For me, there is no one edition of the race that stands out. Each Rás brings its own memories and milestones. A couple of dramatic incidents do stand out. One is the nasty crash a couple of years ago when the head of the bunch, on a descent and a blind corner, ploughed into an oncoming 4x4 that had not heeded a request to remain on a side road. It was carnage and the rest of the days racing was neutralised but thank God no-one was life-threatenedly injured although one Spanish rider went home with a severed finger and there were a number of serious fractures. The safety of the riders is always a huge concern so incidents like that can shake you. On another occasion, going through a loyalist stronghold in the North during the 1980’s, we were confronted by an Orange Parade taking up the whole road which had evidently been staged in our honour. There were some very angry locals quite vociferous in letting us know what they thought of us and where we should go but eventually the bunch managed to get though in single file without incident. Successfully bringing the race down the Garvaghy Road in Portadown at the height of the Drumcree protests was another great occasion.
In your opinion how has the Rás changed/evolved over the years you have been at the helm?
There is no doubt that the race now is less political and more professional in many aspects but in my opinion it had to go this way to survive. To give it its place on the UCI International Calendar this change was necessary. If it was kept as a race for purely domestic riders the cost and logistics would be virtually the same but it would be far less attractive for sponsors and public alike in an era where cycling really has turned into an international sport.
Is it still a race for the County Riders?
Yes, without a doubt. Of course its hard for the domestic lads to slug it out with the pros but if it was easy there would be no achievement in it. There is no other race worldwide that offers the same opportunity for local riders to race against guys such as Tony Martin (winner 1997 and current World Time Trial Champion) and many others who now ride at the highest level. In my day there weren’t foreign riders participating but you suffered just as much in the hands of the biggest Irish riders. Back then, most Irish guys with the strength and talent who nowadays would most likely be riding the Tour de France, did not go abroad so we had to try and keep up with them which was just as hard as it is for the county riders these days. Aiming to take part in a Rás needs dedication and preparation and for most guys that have jobs and families to juggle, it requires commitment and is a huge physical and mental demand but it can be done and is done every year by dozens. You have to work hard but the rewards are worth it!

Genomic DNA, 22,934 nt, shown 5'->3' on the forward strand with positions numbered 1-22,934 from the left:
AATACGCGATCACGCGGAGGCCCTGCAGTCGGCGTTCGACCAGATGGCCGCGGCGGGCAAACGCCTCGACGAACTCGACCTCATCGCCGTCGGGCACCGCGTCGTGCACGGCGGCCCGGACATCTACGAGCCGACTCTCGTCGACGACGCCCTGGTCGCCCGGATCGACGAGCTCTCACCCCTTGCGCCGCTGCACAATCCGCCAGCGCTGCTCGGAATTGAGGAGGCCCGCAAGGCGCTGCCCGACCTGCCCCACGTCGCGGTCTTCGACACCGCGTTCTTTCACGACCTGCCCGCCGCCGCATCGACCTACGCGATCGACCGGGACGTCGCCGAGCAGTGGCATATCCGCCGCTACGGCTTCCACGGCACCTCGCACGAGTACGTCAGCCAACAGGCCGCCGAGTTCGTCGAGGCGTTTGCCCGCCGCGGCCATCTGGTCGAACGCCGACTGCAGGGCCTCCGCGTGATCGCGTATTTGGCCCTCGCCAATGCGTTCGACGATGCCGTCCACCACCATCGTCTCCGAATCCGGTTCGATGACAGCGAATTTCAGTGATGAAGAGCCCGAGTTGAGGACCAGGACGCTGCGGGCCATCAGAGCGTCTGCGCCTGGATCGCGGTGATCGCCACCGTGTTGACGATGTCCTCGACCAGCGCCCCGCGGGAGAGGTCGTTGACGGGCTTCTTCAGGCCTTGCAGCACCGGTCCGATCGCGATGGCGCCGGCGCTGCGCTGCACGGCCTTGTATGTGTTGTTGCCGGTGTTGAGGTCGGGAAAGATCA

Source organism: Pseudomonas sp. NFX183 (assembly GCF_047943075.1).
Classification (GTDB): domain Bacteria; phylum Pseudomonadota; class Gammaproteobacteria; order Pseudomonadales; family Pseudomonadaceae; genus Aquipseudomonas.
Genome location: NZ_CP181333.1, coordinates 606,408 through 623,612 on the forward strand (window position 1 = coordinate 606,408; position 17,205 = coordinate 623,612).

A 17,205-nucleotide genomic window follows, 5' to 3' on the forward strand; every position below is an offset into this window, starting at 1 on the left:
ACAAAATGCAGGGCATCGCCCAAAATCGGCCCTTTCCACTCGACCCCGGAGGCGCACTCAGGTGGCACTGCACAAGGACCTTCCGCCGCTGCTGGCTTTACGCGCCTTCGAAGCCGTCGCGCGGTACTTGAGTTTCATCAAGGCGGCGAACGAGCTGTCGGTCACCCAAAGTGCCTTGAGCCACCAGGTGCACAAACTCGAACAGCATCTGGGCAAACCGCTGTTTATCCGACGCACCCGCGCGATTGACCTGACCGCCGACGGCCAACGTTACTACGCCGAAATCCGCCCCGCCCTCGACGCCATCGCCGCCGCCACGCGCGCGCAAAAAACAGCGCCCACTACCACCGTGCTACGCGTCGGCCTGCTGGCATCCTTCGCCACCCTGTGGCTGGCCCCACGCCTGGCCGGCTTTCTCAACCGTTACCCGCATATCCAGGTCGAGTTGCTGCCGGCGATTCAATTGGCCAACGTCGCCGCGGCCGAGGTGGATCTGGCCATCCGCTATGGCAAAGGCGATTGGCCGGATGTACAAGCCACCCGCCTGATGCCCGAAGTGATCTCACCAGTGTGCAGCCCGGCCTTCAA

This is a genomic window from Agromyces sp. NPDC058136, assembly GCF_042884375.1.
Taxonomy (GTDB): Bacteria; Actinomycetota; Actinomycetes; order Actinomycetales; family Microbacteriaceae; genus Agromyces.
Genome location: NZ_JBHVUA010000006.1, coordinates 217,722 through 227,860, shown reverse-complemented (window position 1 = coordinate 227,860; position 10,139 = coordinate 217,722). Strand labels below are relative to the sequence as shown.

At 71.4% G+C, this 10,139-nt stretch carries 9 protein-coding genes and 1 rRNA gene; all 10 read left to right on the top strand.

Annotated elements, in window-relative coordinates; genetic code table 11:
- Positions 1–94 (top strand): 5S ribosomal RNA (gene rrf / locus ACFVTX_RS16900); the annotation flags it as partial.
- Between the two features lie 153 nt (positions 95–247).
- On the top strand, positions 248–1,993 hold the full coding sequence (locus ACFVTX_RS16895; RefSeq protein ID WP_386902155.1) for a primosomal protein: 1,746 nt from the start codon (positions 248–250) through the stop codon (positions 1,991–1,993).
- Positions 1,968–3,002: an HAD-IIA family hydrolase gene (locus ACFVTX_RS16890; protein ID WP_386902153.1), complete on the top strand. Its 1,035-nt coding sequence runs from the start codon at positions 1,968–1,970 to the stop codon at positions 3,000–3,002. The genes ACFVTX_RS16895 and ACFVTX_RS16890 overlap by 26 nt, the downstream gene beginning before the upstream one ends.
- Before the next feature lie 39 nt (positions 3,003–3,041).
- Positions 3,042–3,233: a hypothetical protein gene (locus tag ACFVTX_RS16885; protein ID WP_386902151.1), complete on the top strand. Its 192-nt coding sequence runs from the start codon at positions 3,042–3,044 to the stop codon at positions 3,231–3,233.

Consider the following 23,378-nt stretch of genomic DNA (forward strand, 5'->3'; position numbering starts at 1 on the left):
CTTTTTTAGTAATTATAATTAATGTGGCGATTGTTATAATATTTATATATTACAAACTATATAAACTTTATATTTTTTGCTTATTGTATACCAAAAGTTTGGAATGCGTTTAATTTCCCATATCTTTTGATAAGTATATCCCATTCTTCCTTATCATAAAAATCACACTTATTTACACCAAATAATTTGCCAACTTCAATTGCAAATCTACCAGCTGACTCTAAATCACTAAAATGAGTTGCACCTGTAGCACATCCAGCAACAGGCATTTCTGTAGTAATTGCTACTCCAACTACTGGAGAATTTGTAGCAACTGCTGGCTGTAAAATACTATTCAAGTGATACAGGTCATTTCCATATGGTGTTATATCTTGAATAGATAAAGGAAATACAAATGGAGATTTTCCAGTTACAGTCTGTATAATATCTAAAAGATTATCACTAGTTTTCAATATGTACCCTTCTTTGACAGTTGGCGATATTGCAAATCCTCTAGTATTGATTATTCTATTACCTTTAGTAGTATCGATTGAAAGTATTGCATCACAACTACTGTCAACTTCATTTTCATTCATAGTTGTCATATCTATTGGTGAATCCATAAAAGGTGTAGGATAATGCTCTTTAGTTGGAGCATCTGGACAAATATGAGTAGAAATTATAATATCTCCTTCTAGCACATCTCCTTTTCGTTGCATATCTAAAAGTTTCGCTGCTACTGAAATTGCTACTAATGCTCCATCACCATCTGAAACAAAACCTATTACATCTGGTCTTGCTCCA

What is the biggest challenge for the successful continuation of the Rás in Ireland?
The success of the Rás is in huge part due to the volunteers that run and organise it each year. They are the people that bring the passion and commitment to it which gives it such a special atmosphere. I cannot thank them enough. The race is still run on a voluntary basis and I believe if this changes it is doomed. A race run purely for profit risks losing touch with its roots and if the Rás was to ever lose touch with the grassroots volunteers and cyclists that make it what it is it will not survive.
What is the key to helping Road Racing take off in Ireland? – eg media coverage? More facilities? More volunteers etc? Funding? Involving Youth?
This is something I have often thought about over the years. Cycling has had surges and dips in popularity over the decades and at the moment it is extremely popular but a lot of those new to the sport are not interested in racing. Its hard to know exactly what would work especially in such a harsh economic climate where resources are scarce but I always considered the GAA as a fine example of just how successful an organisation based around volunteers can be. They mobilise communities and youth of all ages very successfully. If we are to have another Sean Kelly or Stephen Roche it depends on youth development and getting as many involved as possible. If we can restore and build community spirit in our clubs and counties akin to the GAA we could foster a healthy competitive spirit and pride in our young cyclists that I’m sure would increase the racing numbers and give us some international stars! Parents are also afraid to let their kids on the roads these days but we should encourage more closed circuits such as what has been developed in Corkagh Park. Providing a safe environment is huge, look at the success in the UK with Track & BMX, BMX is back here now too with huge numbers of kids taking part which is great to see. I’m sure these kids would have as much fun grass track racing too which used to be the cornerstone of all community sports meeting and was even staged in Croke Park. Wouldn’t that be interesting if we could join forces with the GAA to share their pitches to revive the grass track scene …I’m sure we’d find another Sean Kelly then!